Whether it’s single-use plastics like straws, bottles, forks, and spoons; or the non-biodegradable packaging the items are often sold in; or even things like coffee cups that end up in landfills where they will take hundreds of years to biodegrade (and may not ever do so anyway), single use plastics are leading to disastrous environmental effects. Not only do these plastics consume valuable resources to manufacture and ship them around the world, but they also harm animals in the process.

plastic waste
Photo credits to Jasmin Sessler

Scientists have found an abundance of plastic particles at the bottom of the sea, in the stomachs of certain fish species, and even on land where birds have been ingesting them. Though it may not seem like a big deal that fish are eating plastic, it is a serious issue. Fish are an important part of our ecosystem as they feed us by providing food that humans need to survive. The contamination of these fish by plastic is affecting their health, not just physically but also mentally.
In the lab, researchers found that some fish developed strange facial distortions as a result of plastic particle ingestion; their jaw shape became elongated and their snouts stretched. These alterations affect the fish’s ability to find food and feed their offspring. Even if the fish don’t die from these changes, they will most likely not be able to reproduce as the plastic will impede the sperm and eggs’ ability to make it successfully to an egg.

Humans may also experience health issues from plastics such as food poisoning or pulmonary damage. Many of the non-biodegradable plastics are highly toxic substances that can cause harm to humans and animals. Bisphenol A (BPA) is one such substance that has been found in many plastics. Some of these plastics may leach BPA through food packaging, causing health risks to humans who eat them.

An excess use of plastic has become a serious problem for our planet. In fact, scientists have found plastic in the stomachs of honeybees, seabirds, and turtles. The world generates over 300 million tons of plastic each year and it is estimated that over 13 billion pounds end up in the ocean. This results in a more than 100,000 marine animal deaths per year along with an excess of $13 billion dollars in economic losses; these effects are due to our ignorance toward plastic waste.

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The amount of trash we produce has increased by 40% over the past decade and only continues to increase. It is estimated that this year alone, we will dispense more plastic waste than there are fish in the ocean.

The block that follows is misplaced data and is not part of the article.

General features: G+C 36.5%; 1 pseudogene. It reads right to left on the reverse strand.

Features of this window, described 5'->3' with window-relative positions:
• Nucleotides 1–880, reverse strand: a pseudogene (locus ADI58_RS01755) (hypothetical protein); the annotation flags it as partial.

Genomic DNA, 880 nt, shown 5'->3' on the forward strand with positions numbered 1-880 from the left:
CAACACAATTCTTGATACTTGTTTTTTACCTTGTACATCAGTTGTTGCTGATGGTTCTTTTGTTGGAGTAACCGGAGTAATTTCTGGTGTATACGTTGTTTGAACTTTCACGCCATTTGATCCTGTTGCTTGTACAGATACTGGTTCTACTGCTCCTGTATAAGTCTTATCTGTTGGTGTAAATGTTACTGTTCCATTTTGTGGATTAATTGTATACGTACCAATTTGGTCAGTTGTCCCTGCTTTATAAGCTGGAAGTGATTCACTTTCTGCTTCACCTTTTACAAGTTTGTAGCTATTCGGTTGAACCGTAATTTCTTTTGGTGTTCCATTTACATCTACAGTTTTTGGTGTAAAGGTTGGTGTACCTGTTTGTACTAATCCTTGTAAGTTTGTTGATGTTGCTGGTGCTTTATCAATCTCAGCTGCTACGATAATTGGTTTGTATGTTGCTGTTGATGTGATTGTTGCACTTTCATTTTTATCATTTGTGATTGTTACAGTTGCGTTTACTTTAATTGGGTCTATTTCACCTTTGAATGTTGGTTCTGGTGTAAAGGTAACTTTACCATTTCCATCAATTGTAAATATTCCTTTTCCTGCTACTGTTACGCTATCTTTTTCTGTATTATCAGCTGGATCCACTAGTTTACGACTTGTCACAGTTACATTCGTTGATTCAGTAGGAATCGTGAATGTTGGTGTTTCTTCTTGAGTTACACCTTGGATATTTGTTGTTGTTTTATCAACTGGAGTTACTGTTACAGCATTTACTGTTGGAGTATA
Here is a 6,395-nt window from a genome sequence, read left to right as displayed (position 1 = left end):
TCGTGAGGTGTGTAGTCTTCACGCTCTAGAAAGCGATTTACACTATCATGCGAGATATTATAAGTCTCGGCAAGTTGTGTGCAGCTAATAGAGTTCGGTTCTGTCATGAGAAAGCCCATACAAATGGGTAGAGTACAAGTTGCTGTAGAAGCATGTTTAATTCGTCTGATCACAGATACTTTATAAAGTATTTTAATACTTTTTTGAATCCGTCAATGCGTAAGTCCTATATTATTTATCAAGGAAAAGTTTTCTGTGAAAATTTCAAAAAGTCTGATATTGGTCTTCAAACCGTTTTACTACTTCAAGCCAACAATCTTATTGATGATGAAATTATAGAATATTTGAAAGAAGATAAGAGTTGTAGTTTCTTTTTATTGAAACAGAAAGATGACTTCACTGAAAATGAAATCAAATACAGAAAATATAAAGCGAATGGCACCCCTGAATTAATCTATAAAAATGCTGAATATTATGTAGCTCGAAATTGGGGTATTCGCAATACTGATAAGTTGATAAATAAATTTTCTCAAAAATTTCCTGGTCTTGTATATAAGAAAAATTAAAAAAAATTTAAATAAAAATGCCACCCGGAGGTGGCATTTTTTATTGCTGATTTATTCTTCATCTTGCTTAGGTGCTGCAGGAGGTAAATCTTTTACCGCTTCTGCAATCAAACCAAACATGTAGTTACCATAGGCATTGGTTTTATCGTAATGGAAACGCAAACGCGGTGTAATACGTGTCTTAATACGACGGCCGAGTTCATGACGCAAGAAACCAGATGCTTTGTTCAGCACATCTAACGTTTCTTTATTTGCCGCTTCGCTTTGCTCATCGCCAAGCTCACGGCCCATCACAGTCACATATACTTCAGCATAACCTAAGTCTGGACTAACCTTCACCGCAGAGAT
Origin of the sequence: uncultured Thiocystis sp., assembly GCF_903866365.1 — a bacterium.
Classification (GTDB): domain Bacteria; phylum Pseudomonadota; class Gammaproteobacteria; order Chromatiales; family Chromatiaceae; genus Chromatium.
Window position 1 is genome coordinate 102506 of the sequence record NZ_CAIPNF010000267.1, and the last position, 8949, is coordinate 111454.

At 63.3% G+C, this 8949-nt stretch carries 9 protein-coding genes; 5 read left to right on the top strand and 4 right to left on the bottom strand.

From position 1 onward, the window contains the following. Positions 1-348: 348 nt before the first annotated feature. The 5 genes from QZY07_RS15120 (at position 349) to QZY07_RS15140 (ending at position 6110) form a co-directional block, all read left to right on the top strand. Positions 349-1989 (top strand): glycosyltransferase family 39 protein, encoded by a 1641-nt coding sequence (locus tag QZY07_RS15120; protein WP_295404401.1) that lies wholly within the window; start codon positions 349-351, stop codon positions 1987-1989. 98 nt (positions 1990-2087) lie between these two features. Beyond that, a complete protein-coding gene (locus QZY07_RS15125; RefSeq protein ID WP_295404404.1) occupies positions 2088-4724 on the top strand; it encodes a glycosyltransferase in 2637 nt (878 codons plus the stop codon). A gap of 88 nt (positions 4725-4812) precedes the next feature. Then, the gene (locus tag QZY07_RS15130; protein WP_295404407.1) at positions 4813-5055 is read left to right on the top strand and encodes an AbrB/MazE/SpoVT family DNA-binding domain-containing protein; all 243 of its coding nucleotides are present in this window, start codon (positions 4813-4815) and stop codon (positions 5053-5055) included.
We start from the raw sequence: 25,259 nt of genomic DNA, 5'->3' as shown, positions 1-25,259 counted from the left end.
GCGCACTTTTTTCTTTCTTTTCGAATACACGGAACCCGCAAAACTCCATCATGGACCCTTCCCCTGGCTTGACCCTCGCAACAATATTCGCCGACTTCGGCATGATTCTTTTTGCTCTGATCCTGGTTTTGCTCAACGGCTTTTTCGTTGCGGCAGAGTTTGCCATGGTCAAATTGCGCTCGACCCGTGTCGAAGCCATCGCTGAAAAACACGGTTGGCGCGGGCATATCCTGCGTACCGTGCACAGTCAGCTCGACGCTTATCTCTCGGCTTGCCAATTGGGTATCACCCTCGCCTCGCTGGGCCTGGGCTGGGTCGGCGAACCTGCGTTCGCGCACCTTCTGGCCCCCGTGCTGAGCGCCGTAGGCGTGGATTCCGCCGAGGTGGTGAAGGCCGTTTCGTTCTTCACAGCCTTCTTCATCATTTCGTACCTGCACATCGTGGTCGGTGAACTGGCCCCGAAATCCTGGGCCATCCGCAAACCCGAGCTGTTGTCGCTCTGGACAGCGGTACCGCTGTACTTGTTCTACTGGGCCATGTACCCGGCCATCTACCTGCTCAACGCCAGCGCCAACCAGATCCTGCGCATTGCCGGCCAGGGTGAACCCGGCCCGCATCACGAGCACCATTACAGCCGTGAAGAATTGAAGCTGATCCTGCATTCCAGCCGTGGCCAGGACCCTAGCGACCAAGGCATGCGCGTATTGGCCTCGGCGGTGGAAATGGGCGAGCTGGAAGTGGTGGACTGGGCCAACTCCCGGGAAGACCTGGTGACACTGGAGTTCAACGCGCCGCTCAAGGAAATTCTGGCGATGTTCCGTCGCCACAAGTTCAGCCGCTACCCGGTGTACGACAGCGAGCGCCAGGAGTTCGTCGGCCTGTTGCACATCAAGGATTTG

By attempting to solve this problem with less plastic, we are only creating a parallel problem. We will still have an excess of waste and there will still be harmful chemicals released into the environment that are unable to biodegrade naturally. Great strides need to be made toward finding out how to properly dispose of plastic since recycling is not working. It is not enough to think that we can just throw away plastic – it has a life span of only a few hundred years and then will eventually break down into tiny particles at the bottom of the ocean.
Many people will argue that we need to use plastic because it is an essential part of everyday life. Existing plastics that do biodegrade can be reused and recycled, but we should not be using new non-biodegradable plastics to begin with and should reconsider the uses for all plastic items. We need to make sure alternatives are available for us to use; we must stop thinking “less plastic”- think more “better quality” instead.

There are many positive steps that can be taken to minimize plastic usage; for example, the manufacturing of plastic bags in the United States has decreased by over 50% in the past four years, and 3.3 billion fewer plastic bags are used in the United States every year since 2008, when indoor recycling bins became available. However, it is impossible to completely eliminate our consumption of single-use plastics; they do work for certain purposes that we will still need to use them. Learning how to properly dispose of it is essential to keeping our environment clean.

The first step that must be made is to create awareness of the effects that single-use plastics have on our environment. If people are aware, they will be more likely to make different decisions about what kinds of plastic they choose to use. It will also be easier for people to remember not to use plastic bags or straws since they will see the effect it has on the environment.

To minimize global plastic usage, we must make sure that we can dispose of it. Even though we want to recycle our plastic, there are still too many bags being thrown away so it is important to understand how to properly dispose of all plastic. Many cities have recycling programs for paper, glass, and metal which must be used in order for us to effectively decrease our usage of single-use plastics.

The next step we must take is to decrease the amount of plastic that we use and to make sure that we recycle and reuse as much as possible. Even though some single-use plastics can be recycled, it is important for us to not waste these items. Many cities have separate bins for recycling where all plastic can be taken to be recycled. As for reusable plastic, most places will offer plastic bags or containers that can be used to hold food.

The last step is to decrease the amount of single-use plastic that we consume. We must focus on “less plastic” instead of “less waste”. There are many ways to lessen our consumption of single-use plastics; for example, if we use straws or bags that are made out of reusable materials, then they will greatly reduce the amount of waste that is created otherwise. We must adapt to using reusable materials whenever possible.